This is a repost of an interview I conducted with Phil Ross, the originator of “mycotecture” (fungal architecture), for Glasstire in September 2012. Phil’s research and process extends back nearly two decades and is now being appropriated without attribution by architects and corporations.
Phil Ross (San Francisco) works in the realm of “biotechniques.” He makes sculptural and architectural works from plants and fungi, and videos about live cultures. As the founder and director of CRITTER – a salon centered-around DIY biology events, he has organized events like “Enormous Microscopic Evening” at the Hammer Museum (2010). His multi-decade research into mushrooms has led to his “mycotecture” series, an experiment in using reishi mushrooms as a sustainable construction material (International Patent Pending). Ross is presently designing and prototyping fungal furniture. His work is part of the touring exhibition, “Intimate Science,” which I curated for Carnegie Mellon’s Miller Gallery, and opens next at Real Art Ways in Hartford Connecticut, November 3, 2012.
ANDREA: In addition to being an artist, you’ve worked in restaurants, in roles from dishwasher to chef; and you’ve also served as a hospice caregiver during the AIDS crisis, where you learned about the benefits of “reishi” mushrooms for the immune system. Did these experiences lead you to working with living materials as an artist?
PHIL: Yes, but I’d go back a little bit further. I grew up in New York City, and like a lot of urban people, I felt highly alienated from nature. I wanted to connect, but I didn’t really know how. The experiences you mention kind of unlocked the “how.” Food and mushrooms were the materials that were in my proximity, so they were the entry point. It became apparent to me that you can connect to nature through pretty much anything or any kind of activity that’s close to you.
ANDREA: Where did you work as a chef?
PHIL: One of the places I worked for four or five years was in upstate New York, at this place called the Omega Institute, which is a kind of a new age retreat center. I spent part of the year there, and in San Francisco, and also traveling around the world. It was at Omega that I was introduced to mushroom hunting from some of the other chefs. It’s in the Hudson Valley and there are all these hardwood forests around there, making it a great habitat for mushrooms.
ANDREA: I think it’s interesting how you describe mushroom hunting as “an esoteric skill” that “bridges delicacy and poison.”
PHIL: Yeah. If you learn to motorcycle race, there’s that tension of having to know what you’re doing and remain in control. I’m not a high testosterone kind of person like that, but I still enjoy the notion of a real world education– and the threat of death is a pretty good one. Choosing the right mushroom is not a theoretical proposition; you have come to a place of certainty, not through posturing, but actually knowing. It’s partially about sensation, but it’s also a science.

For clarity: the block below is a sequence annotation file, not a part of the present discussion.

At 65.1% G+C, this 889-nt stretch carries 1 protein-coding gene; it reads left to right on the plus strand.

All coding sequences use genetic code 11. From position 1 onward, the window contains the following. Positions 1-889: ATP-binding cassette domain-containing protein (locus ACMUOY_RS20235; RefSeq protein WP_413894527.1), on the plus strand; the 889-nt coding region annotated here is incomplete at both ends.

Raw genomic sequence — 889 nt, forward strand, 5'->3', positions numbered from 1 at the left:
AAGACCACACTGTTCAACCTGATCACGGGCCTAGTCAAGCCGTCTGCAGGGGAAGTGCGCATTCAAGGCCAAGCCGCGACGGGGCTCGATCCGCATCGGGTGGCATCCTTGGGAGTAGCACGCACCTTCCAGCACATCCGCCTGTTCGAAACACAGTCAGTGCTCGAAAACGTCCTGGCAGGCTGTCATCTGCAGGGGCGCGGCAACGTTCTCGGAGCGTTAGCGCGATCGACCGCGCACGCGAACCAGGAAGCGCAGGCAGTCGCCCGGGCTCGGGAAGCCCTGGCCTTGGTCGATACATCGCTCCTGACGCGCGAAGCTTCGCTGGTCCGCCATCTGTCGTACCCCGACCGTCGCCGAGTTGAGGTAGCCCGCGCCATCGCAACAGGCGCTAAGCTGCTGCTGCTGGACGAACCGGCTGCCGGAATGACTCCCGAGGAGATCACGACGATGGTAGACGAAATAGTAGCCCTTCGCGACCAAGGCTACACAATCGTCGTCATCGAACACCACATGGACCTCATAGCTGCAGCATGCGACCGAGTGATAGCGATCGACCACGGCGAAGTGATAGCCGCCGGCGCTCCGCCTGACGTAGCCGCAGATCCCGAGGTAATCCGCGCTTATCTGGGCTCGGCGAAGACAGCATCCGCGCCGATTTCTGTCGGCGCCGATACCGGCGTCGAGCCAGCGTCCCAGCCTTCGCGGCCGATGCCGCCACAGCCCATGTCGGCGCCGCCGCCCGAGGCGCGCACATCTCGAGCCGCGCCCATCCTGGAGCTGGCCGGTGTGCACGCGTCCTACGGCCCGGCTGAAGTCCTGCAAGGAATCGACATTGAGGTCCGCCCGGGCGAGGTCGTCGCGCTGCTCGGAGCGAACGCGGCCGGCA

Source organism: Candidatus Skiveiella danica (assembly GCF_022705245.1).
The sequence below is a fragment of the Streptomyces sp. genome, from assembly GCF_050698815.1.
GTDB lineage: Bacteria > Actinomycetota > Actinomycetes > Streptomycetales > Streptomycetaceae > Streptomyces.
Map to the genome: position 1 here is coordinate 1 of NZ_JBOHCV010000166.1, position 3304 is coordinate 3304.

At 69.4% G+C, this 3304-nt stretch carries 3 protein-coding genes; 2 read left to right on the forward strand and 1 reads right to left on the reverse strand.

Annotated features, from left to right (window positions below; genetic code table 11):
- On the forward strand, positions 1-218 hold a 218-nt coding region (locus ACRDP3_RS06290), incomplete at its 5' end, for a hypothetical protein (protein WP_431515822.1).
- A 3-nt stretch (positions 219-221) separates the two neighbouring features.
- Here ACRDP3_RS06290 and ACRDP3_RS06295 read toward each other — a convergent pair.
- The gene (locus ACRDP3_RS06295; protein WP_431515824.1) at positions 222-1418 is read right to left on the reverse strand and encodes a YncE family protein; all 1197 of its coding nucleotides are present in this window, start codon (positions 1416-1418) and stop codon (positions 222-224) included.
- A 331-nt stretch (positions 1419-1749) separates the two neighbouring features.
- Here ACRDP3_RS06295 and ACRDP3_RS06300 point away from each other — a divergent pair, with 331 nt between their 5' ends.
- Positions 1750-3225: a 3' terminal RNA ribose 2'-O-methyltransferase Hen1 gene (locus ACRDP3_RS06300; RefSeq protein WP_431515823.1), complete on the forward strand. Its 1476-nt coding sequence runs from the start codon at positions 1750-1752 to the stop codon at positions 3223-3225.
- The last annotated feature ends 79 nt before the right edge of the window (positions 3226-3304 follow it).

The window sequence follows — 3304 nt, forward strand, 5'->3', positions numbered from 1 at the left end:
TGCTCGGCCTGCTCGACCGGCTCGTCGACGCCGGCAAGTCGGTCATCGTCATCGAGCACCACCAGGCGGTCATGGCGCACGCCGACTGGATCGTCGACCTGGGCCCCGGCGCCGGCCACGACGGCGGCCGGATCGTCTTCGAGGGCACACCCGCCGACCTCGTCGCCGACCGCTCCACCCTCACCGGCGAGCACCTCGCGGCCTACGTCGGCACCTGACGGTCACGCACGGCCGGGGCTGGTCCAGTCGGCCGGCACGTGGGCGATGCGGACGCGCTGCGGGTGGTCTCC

ANDREA: At what point did you have the impulse to start working with mushrooms, not as food or medicine, but as a sculptural material?
PHIL: It was when I started to learn how to grow mushrooms. The initial impulse was to figure out how to grow reishi mushrooms as medicine, but when I started cultivating them and learned their growth habits, I immediately wanted to work with them as an art material– a casting material. It was a casting material that could be altered as it was setting. In casting, the amount of time you can work with the material before it sets is called “open time.” In plaster that might be five minutes, and in cement it might be a couple hours. But with mushrooms, the open time is almost as long as you can keep them alive. You can start to think about plasticity and forming things through much more subtle encouragement. The shapes can be controlled via the environment: the temperature, the position in relation to gravity, all these things that we take for granted, but are profound shapers of the world. You can begin to play with these factors and use them as non-physical tools of manipulation. Light, gravity, heat and the cleanliness of the environment determine the form, as opposed to a chisel or a drill or something like that.
ANDREA: So you were “casting” mushrooms in your studio? And how did you maintain a sterile, laboratory-like environment in a domestic space?
PHIL: I knew how to do canning and beer making, and the techniques involved in mushroom growing aren’t all that different. And then I ultimately learned how to build air filters (a really critical aspect was creating clean air). Off-the-shelf laboratory air filters are ridiculously expensive, and so is much of the other commercial equipment you need to do this, so I created my own.
ANDREA: Was it trial and error, or were there particular sources of information that you used as reference?
PHIL: It was pre-Internet, you know. So, the resources I had were primarily books, clubs, individuals, and trial and error. And a lot of people who grow mushrooms are kind of secretive; it’s not the most open culture. I think it just began to be practiced here in the Bay Area in a more open way maybe before other places because of the culture of open-source and a particular history of political/environmental activism.